Page 14: of Marine Technology Magazine (May 2021)
Hydrographic Survey Sonar
CASE STUDY Arctic Waves
The R/V Sikuliaq during a cruise to research sea ice in the Beaufort Sea.
Photo ©: Onpoint Outreach.
ajor changes are occurring in the ocean. for waves to form. Any waves that do so ? nd their energy
Climate change and subsequent melting sea scattered and dissipated by the ice. Historically, winter waves ice are not necessarily good changes. Why might reach just over half a meter in height, but today they are acoustic Doppler current pro? lers an in- far exceed this. In September 2012 – the year with the lowest
Mvaluable tool to get a complete picture of recorded end-of-summer sea ice extent – Thomson and col- the Arctic’s changing wave conditions in the context of cli- leagues detected waves some 5 m high with a 600 kHz acous- mate change? tic wave and current pro? ler (AWAC) mounted on a subsur-
In the Arctic, the end-of-summer sea ice extent in 2020 was face mooring in the Beaufort Sea.
the second-lowest in the last 42 years. Waves can do several things that can expedite ice’s decline. “The ice used to melt out in June or July. Now it melts out First, waves can erode the ice edge. Second, they can break in May. It used to come back in September or October. Now the ice up. the ice comes back in November or December,” said Professor “Imagine there is a nice big ? at sheet of ice, and the waves
Jim Thomson, Senior Principal Oceanographer at the Univer- break it up into lots of bits. Once it’s broken up, it has more sity of Washington’s Applied Physics Lab and a Professor in surface area exposed to the ocean, and if the oceans warm, the the Department of Civil & Environmental Engineering. pieces of ice are more likely to melt,” Thomson said. “There’s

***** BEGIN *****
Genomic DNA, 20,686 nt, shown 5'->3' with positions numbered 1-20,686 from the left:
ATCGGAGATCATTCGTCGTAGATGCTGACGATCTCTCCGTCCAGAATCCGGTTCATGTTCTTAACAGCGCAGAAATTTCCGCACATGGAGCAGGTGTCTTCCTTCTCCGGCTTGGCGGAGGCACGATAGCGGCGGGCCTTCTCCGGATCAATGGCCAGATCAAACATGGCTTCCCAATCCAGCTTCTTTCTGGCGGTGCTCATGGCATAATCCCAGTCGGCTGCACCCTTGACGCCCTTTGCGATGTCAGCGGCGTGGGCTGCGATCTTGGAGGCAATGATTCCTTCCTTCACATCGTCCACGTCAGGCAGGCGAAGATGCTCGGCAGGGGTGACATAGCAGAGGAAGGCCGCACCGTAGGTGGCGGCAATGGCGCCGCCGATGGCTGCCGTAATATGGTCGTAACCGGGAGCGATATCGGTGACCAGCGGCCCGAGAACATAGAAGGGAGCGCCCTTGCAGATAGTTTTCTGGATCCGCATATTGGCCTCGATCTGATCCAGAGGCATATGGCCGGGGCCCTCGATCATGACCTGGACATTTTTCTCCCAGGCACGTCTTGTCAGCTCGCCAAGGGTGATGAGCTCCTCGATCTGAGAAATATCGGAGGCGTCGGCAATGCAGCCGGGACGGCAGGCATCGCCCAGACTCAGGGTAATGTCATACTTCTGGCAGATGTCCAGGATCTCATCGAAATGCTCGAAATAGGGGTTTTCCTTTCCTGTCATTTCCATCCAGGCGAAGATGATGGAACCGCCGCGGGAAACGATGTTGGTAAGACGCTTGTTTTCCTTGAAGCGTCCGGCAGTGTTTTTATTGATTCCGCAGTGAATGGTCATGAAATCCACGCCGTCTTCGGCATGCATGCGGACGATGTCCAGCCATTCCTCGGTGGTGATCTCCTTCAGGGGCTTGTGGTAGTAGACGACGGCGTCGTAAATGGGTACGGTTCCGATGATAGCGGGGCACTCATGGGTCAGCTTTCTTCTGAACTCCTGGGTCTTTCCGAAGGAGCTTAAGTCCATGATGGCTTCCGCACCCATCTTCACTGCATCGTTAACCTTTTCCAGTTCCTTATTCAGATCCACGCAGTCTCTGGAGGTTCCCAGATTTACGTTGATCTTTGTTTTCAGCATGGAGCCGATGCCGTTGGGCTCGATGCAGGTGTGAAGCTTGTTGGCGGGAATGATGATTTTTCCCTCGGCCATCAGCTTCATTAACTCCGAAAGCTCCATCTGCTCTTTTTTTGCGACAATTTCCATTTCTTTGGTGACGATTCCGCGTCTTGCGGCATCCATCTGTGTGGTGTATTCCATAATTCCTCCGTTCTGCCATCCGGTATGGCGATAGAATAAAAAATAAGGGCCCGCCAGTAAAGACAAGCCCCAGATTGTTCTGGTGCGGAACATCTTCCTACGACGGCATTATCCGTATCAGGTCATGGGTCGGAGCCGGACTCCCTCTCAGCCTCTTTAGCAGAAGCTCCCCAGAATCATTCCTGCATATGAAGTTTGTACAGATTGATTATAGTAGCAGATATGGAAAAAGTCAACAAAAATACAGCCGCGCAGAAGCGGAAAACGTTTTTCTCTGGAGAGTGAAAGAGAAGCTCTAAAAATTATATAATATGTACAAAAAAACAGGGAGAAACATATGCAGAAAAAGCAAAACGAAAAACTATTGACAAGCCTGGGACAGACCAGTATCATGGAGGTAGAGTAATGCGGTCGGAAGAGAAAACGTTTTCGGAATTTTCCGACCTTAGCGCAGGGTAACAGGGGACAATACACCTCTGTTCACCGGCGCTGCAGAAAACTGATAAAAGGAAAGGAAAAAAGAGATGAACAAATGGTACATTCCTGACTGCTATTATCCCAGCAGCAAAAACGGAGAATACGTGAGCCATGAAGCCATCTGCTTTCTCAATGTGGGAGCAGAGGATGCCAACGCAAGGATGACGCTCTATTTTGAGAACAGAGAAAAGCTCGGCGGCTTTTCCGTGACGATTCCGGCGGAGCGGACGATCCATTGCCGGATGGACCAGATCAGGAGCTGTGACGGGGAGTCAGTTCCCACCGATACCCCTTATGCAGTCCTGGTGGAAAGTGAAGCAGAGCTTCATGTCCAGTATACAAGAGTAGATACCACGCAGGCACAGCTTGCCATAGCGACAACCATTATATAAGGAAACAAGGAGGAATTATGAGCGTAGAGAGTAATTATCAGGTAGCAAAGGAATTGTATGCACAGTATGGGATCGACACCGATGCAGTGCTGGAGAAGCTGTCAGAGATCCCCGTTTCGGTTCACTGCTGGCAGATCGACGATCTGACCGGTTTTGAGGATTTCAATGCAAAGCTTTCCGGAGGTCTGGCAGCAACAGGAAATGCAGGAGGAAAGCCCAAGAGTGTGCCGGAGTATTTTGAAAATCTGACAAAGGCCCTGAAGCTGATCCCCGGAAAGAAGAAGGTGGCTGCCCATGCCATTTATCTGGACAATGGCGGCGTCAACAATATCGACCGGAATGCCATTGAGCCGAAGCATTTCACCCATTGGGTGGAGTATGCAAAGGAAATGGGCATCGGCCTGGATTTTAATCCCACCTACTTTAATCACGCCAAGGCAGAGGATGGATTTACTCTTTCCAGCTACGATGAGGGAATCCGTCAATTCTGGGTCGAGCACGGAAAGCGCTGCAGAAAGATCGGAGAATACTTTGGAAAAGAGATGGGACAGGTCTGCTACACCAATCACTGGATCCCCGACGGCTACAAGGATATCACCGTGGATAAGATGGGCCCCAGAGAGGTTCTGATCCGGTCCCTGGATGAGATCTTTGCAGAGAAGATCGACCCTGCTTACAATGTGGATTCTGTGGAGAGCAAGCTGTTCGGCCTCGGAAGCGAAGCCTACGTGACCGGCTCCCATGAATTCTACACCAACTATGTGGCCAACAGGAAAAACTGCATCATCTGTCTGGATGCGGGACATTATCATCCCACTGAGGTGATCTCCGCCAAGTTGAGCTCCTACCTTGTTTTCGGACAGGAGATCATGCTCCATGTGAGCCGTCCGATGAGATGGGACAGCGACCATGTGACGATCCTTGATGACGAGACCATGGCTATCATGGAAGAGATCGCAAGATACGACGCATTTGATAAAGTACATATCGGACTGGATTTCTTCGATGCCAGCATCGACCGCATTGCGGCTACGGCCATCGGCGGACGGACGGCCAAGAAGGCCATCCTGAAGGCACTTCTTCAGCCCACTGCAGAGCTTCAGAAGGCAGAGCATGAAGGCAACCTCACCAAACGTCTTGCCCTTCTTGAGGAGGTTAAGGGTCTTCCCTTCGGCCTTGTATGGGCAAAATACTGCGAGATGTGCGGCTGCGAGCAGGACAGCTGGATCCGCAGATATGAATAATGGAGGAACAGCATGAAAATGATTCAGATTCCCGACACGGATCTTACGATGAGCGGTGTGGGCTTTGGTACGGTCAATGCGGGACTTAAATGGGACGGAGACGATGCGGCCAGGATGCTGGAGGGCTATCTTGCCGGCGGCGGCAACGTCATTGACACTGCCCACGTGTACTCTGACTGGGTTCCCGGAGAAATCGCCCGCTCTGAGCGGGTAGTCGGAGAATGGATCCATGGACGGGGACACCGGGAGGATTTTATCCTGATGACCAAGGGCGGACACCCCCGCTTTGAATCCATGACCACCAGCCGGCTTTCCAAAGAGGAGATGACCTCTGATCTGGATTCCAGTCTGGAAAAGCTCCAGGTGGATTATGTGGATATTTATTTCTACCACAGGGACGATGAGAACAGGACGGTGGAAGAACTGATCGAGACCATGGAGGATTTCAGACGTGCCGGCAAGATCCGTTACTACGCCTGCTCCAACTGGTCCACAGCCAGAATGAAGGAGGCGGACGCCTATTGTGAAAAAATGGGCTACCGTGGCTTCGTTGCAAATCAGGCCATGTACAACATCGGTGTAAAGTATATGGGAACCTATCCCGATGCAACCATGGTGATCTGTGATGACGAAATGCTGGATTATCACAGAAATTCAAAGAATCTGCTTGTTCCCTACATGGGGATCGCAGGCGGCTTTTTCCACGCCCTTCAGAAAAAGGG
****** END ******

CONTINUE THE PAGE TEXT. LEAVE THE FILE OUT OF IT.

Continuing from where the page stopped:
The implications of the Arctic’s changing sea ice are many. a potential feedback mechanism wherein you lose a little bit
On a global scale, sea ice in? uences global climate. Within of ice and make some waves, and those waves eat away at the the region, activities such as commercial shipping and naval ice edge or break it up, and so you lose more ice, and then you operations may ? nd life easier with the decline. For local make bigger waves, and now you’re off and running.” communities, however, the loss of sea ice means the loss of a Thomson’s research in the Arctic has continued. Recently, protective barrier that shelters their homes from harsh waves he and his team paired Nortek Signature500 acoustic Doppler driven by storms that would otherwise batter and erode coast- current pro? lers (ADCPs) mounted on ? xed moorings with lines that are not resilient to their impacts. drifters equipped with Signature1000 ADCPs to get a com-
In a twist, waves along the coast and further offshore may plete picture of the Arctic’s changing wave conditions.
become a more prominent feature as the sea ice continues to “The moorings [equipped with upward-facing Signature500 decline. ADCPs] provide us with a long time series of data. They sit at one place, and watch the world go by,” Thomson says. The instruments, which collect data on the waves, currents and sea
Studying Sea Ice and the Impact of Waves
While sea ice lies on the ocean surface, there is less space ice when it is present, are duty-cycled to record data every 14 May/June 2021
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